Asparagus densiflorus, A. retrofractus, A. seaceus
Asparagus fern is a member of the lily family, and the Asparagus genus. This evergreen herbaceous perennial bears no resemblance to either, and in spite of its name, is not a true fern.
This is because it sets seed rather than producing spores.
Another contradiction is that what we would typically call leaves are actually “cladodes,” or flattened stem portions. The true leaves are tiny scale-like protrusions you may not even notice.
Furthermore, this evergreen has two sides to its personality: in USDA Hardiness Zone 9 to 11 gardens, it tends to spread so vigorously that it is considered invasive in Florida, Hawaii, and Texas.
But as a potted plant, it’s a gem!
In this article, you will learn to cultivate some exceptional species and cultivars of this ornamental South African beauty.
Here’s what’s in store:
What You’ll Learn
The many varieties of this plant are characterized by cascading, feathery leaves so airy and light they have an ephemeral quality.
But beware! Beneath mature wispy layers of green are sharp spines to remind you that the dreamy texture is more of an attractive facade.
Note that this plant is toxic to people and pets, and should be kept away from small children.
Cultivation and History
We have evidence of the American cultivation of asparagus fern dating back to the beginning of the last century.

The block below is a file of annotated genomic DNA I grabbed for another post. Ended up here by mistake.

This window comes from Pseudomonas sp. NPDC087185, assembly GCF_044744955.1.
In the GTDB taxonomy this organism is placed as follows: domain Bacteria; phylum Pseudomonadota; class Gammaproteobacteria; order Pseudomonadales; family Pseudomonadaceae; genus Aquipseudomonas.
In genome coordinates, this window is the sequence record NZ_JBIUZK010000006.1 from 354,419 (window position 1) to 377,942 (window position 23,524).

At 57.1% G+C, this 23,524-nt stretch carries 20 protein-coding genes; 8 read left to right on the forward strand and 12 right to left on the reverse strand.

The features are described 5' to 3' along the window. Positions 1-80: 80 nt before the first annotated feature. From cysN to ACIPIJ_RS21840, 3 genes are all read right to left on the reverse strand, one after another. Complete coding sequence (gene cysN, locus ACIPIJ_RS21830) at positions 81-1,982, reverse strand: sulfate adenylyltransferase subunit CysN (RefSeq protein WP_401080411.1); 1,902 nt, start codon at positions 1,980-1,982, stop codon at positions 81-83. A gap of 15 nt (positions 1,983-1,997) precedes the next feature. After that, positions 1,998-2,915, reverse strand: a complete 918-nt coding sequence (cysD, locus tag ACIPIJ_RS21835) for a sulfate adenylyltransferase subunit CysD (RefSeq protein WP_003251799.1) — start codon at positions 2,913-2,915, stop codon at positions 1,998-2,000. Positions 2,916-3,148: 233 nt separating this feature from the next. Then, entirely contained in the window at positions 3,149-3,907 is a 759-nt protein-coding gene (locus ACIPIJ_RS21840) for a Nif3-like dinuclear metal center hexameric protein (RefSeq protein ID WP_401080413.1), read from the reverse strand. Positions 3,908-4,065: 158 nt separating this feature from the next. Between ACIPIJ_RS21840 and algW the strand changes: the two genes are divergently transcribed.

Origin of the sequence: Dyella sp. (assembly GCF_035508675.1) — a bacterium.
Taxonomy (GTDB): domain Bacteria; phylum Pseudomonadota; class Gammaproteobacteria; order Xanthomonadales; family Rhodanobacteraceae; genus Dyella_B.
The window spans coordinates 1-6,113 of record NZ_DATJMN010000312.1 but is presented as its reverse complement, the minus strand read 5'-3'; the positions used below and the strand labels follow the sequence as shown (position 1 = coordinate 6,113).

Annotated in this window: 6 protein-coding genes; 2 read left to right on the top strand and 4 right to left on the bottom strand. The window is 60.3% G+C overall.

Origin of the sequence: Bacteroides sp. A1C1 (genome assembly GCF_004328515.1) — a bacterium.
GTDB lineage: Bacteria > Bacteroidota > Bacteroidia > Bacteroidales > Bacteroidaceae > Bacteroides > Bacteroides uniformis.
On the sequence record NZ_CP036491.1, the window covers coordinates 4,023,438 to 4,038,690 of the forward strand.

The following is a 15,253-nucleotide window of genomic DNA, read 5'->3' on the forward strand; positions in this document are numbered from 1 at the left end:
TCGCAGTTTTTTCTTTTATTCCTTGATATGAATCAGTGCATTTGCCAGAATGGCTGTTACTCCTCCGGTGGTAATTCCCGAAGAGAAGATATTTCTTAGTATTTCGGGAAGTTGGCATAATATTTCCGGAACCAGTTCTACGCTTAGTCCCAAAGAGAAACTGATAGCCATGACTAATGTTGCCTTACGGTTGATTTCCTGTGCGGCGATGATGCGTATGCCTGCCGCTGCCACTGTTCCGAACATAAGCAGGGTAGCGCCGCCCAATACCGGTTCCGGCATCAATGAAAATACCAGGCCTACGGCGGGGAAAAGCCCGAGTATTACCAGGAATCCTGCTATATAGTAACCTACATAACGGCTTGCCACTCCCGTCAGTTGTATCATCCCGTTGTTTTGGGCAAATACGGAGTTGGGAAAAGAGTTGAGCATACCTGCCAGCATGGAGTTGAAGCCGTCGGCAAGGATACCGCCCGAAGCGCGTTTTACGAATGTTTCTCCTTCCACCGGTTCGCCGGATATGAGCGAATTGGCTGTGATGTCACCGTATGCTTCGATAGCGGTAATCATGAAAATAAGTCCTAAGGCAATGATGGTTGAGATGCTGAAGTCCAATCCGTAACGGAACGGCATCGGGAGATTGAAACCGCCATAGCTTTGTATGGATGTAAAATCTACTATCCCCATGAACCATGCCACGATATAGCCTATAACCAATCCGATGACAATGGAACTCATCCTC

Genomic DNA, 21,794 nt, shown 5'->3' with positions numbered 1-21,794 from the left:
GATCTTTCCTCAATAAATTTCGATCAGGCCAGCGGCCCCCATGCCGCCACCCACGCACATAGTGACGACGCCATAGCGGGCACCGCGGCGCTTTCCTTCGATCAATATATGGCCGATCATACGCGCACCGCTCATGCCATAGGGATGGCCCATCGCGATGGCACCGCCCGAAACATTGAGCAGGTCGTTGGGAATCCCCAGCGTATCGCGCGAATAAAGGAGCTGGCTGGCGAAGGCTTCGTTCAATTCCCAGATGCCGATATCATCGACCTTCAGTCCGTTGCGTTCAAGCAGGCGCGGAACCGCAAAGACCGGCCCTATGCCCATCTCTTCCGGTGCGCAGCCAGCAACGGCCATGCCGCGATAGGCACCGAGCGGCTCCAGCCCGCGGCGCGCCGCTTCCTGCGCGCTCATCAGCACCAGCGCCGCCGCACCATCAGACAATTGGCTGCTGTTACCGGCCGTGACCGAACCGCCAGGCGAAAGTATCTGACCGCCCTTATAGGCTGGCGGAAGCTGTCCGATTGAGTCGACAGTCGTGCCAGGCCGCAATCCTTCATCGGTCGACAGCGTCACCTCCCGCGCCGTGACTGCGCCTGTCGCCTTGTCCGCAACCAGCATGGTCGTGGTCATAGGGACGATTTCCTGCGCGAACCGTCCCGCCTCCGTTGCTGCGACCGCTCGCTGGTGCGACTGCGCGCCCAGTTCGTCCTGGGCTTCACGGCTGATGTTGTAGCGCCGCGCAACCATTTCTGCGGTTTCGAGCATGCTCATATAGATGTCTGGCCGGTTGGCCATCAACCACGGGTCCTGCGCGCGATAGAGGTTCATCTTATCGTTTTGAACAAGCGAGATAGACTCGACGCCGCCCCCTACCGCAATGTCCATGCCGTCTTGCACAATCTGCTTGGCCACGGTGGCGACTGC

In the December 1, 1900 issue of The Gardeners’ Chronicle, cut bunches are mentioned, and their average wholesale prices are listed.
It arrived in American gardens and flowerpots from its native South Africa via Europe.
Asparagus fern grows in a shrub-like upward fashion, with layer upon layer of delicate branches. Insignificant white blossoms and orange, red, or deep purple berries may appear under ideal conditions.
Numerous species grow in the wild, including medicinal A. racemosus and climbing A. africanus, but you won’t generally find these on the market. The types you are most likely to find available for sale are A. densiflorus, A. retrofractus, and A. setaceus.
As I’ve mentioned, asparagus fern is not a true fern. As a matter of fact, it has more in common with edible asparagus, A. officinalis.
Both are herbaceous perennials that require moist, organically-rich soil, but the similarities don’t end there.
They are both dioecious, which means they produce both male and female plants; both types flower, but only the females set fruit.
In addition, both display nondescript scale-like “leaves,” although in the case of asparagus fern, they are actually not leaves but cladodes, as described above.
And finally, while the two species may be grown from seed, it is less challenging and more common to start both from tuberous root cuttings instead.
It’s always a nice surprise to find berries. I’ve even had a few appear on indoor plants. The berries add ornamental interest, and seeds may be saved to start new plants.
And while there’s no way of determining visually if you have a female plant when you purchase it (unless it is actively producing fruit!), you can provide the best possible conditions for fruiting with abundant filtered sunlight and a consistently moist environment.